A coach to many

Bob Gunther, third from left, poses for a picture with his six sons, Steve, Andy, John, Mike, Bob and Allen, at a family Thanksgiving dinner a few years ago.

I don’t recall Dad ever being an official coach, but he was around sports so much, probably the result of having six sons.

I started thinking about so many of those times after Dad died early Monday morning.

I never knew much about Dad’s own athletic achievements, but from stories I have heard, he could have been a pretty gifted track athlete growing up in New York.

From my own experience, he was a decent softball player — we used to play as a family at picnics and he played catch with us when we were first playing baseball.

I was a little young to clearly remember when Dad was an umpire for Little League games in Phoenix back when we still lived in Talent and my older brothers were on teams, but I know he and Mom watched all of us playing ball while we were growing up. They watched my brother Andy a bunch, because he went furthest in the game. I don’t know how many hamburgers Dad ate from the Clyde Allen Field concession stand during American Legion games, but I’m sure it was a pretty big number.

Andy had the benefit of being the youngest in the family, so after I graduated, Mom and Dad went to many of his contests, home and away.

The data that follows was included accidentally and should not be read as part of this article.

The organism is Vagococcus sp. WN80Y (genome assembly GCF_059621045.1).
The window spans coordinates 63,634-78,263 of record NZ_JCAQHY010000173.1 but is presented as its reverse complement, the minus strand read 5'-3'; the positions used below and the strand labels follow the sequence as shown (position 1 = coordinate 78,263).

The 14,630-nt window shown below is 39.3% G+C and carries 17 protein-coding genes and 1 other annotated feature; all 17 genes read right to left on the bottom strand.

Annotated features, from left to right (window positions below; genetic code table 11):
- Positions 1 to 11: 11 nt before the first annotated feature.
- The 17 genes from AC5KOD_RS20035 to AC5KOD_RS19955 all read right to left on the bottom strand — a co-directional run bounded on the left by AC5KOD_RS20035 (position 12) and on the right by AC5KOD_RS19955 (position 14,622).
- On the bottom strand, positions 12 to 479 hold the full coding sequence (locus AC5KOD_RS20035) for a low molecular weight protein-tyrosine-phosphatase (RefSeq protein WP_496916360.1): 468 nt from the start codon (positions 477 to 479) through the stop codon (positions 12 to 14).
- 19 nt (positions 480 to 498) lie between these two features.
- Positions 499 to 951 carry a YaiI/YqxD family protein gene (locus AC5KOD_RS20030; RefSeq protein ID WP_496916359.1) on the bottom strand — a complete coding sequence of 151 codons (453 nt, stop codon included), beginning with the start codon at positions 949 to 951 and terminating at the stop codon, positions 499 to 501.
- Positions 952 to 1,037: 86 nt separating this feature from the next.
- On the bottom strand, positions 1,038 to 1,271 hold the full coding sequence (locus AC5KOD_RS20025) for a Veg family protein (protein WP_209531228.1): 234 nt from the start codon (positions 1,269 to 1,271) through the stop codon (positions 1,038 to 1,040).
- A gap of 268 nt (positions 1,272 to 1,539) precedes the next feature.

But Dad made it to a lot of events for all of us, including grandchildren when possible.

His last sports events were watching my niece Mariella play basketball for Valley Catholic in the state tournament at North Bend High School in June.

He celebrated all of our accomplishments, more of which came from academics because that was a family strength. He had a front-row seat when my son Michael gave his salutatorian speech at his graduation and the proudest I ever saw him was when one of my brothers or I received a major award of some sort.

Long after all his sons were out of school, he became a football fan for Oregon State University, watching games with my brothers, who were season ticket holders. He yelled at the refs along with the rest of us and celebrated with Allen and Steve and Andy in the stadium when the Beavers beat Notre Dame in the Fiesta Bowl. But I know he treasured those days mostly because of the hours before and after the actual games spending time with his grown family, including late nights a few times with me driving back from Corvallis when we talked about football and life.

Dad of course was a life coach. I learned how to fish from him, though that never really caught on with me. I also learned to change a tire, use a chainsaw and file my taxes from him. Not to mention that a loving marriage means just that, from his marriage of over 50 years to Mom before she died from cancer and his marriage of his final years to beloved Patsy, the newest treasured addition to the Gunther family.

Before all my adult life lessons, I certainly appreciated the efforts he went to getting to my sports contests.